Lenovo ThinkPad X1 Carbon Ultrabook Review

Article Index

Light Duty Gaming Performance

Next, just as a quick sanity check, we fired up a couple of quick gaming metrics to see how things fared for the ThinkPad X1 Carbon.  Recall that this is a business targeted machine, so we're not expecting anything exceptional in this area, to be perfectly candid.

FarCry 2
DX10 Gaming Benchmark


FarCry 2

Like the original, FarCry 2 is one of the more visually impressive games to be released on the PC to date. Courtesy of the Dunia game engine developed by Ubisoft, FarCry 2's game-play is enhanced by advanced environment physics, destructible terrain, high resolution textures, complex shaders, realistic dynamic lighting, and motion-captured animations. We benchmarked the test systems in this article with the FarCry 2 benchmark tool using one of the built-in demo runs recorded in the "Ranch" map.



The ThinkPad X1 Carbon, drops into the middle of the pack of Ultrabooks and notebooks we tested here.  This is likely because the X1 Carbon we tested was configured with 1333MHz memory versus the Intel whitebook, for example, which sports the same CPU and integrated graphics combination.

Furturemark 3DMark 11
Synthetic DX11 Gaming Benchmark


Futuremark 3DMark11

The latest version of Futuremark's synthetic 3D gaming benchmark, 3DMark11, is specifically bound to Windows Vista and WIndows 7-based systems due to its DirectX 11 requirement, which isn't available on previous versions of Windows. 3DMark11 isn't simply a port of 3DMark Vantage to DirectX 11, though. With this latest version of the benchmark, Futuremark has incorporated four new graphics tests, a physics tests, and a new combined test. We the two machines here in the Performance preset of the benchmark.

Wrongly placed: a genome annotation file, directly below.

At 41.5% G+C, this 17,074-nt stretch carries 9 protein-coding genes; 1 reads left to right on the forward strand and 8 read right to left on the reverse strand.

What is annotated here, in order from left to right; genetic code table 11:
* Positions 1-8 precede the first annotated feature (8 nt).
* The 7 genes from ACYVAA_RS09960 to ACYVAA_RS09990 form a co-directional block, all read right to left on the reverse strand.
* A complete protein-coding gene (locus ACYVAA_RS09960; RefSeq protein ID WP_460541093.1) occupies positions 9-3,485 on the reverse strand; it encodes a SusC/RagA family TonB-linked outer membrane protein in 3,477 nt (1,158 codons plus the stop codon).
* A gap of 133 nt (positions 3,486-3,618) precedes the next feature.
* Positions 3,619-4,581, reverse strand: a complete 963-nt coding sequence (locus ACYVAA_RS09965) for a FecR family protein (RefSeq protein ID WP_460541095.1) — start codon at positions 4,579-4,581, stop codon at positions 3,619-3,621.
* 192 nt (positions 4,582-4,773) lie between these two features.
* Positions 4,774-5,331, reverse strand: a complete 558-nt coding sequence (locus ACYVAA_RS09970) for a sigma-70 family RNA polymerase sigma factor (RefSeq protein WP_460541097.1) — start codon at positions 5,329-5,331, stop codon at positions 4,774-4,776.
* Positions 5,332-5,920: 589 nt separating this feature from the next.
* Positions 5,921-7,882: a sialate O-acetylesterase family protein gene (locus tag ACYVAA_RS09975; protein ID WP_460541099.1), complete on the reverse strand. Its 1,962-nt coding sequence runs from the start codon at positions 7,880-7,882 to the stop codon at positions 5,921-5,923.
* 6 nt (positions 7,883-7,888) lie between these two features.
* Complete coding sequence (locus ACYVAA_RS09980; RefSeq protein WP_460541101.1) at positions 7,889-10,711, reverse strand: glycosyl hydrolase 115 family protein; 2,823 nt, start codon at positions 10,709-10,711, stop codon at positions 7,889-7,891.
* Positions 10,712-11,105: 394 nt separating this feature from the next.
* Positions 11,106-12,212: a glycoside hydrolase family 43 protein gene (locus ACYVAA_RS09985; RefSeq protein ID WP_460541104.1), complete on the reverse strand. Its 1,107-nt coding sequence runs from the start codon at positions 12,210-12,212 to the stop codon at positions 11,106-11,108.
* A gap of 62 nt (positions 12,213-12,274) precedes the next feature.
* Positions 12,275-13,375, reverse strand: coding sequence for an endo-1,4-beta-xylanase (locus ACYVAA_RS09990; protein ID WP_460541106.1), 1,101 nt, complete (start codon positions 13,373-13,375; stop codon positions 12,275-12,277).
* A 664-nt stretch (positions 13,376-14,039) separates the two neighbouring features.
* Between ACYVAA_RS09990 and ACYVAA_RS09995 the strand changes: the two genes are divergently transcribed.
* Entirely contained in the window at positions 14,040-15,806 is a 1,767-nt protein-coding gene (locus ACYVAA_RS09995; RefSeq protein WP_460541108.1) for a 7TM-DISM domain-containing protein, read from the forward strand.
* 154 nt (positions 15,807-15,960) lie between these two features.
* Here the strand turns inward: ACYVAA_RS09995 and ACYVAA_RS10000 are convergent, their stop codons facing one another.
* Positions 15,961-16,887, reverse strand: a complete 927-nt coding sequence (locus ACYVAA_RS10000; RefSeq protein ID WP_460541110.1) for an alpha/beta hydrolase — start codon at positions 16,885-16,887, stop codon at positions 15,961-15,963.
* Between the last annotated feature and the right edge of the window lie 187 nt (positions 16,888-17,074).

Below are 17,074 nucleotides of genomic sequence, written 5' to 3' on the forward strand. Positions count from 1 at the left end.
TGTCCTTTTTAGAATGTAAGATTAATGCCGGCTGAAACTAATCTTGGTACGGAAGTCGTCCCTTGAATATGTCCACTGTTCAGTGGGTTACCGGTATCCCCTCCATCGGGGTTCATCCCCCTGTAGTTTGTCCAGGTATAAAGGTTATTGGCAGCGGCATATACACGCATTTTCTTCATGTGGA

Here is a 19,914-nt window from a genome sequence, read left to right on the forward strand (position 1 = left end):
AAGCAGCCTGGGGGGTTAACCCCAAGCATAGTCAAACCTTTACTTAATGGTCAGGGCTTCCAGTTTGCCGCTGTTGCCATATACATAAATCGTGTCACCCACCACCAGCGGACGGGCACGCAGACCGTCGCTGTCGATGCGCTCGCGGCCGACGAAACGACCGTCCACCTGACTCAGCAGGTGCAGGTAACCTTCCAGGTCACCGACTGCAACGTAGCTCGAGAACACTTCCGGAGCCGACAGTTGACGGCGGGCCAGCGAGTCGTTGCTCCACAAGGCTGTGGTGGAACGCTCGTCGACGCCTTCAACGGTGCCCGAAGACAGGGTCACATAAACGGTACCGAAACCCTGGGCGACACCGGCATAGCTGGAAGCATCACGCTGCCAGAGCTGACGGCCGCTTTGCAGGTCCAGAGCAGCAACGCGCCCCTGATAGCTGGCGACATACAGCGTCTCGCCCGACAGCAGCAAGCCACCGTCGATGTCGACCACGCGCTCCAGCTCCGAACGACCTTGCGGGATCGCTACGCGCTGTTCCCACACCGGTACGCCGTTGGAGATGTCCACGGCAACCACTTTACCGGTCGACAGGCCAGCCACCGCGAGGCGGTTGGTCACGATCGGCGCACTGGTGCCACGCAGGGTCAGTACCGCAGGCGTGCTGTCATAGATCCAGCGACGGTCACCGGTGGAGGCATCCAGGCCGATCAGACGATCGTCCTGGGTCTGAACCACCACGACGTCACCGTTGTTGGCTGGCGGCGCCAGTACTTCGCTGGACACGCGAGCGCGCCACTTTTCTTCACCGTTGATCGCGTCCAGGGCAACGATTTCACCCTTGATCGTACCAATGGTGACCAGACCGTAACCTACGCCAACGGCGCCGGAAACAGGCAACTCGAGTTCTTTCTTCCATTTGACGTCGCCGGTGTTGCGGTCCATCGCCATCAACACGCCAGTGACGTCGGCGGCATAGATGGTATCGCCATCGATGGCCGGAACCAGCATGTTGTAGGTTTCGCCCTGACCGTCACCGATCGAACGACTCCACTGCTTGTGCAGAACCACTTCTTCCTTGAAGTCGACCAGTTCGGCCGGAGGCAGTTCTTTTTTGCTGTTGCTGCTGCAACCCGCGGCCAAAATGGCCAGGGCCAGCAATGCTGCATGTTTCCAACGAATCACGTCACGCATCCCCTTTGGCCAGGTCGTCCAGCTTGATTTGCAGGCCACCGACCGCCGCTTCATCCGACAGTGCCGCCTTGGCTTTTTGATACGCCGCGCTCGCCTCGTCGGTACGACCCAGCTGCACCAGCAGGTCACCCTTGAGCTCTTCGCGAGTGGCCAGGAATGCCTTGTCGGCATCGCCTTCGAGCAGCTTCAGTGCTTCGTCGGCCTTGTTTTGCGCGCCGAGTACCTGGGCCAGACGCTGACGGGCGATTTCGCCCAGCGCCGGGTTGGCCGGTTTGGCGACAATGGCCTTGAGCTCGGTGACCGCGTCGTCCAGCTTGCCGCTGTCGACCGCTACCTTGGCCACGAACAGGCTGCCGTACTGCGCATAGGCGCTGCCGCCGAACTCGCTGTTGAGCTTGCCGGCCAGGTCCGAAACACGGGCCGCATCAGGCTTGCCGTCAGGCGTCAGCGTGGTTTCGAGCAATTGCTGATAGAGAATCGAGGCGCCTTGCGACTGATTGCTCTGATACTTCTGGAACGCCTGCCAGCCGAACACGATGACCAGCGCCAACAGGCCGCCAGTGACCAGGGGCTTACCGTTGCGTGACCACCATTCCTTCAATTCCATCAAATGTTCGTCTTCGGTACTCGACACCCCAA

Intel Core i5-3427U Whitebook Performance


Lenovo ThinkPad X1 Carbon Performance

The disparity in gaming performance is a bit more obvious here in 3DMark 11 but again, the ThinkPad X1 Carbon's build configuration certainly isn't a gaming-centric, so we'll move on.  Frankly, there's not a lot to see here.  This is a business class machine and if you want a bit more gaming horsepower in an Ultrabook, you're going to be disappointed. There are a few larger models on the market, like Dell's XPS 14z for example, that have discrete graphics and they'd serve your needs better.  That said, for general multimedia and a bit of light duty gaming purposes, you should be plenty pleased with the ThinkPad X1 Carbon.  Twitch trigger, first person shooter fans need not apply here.
 

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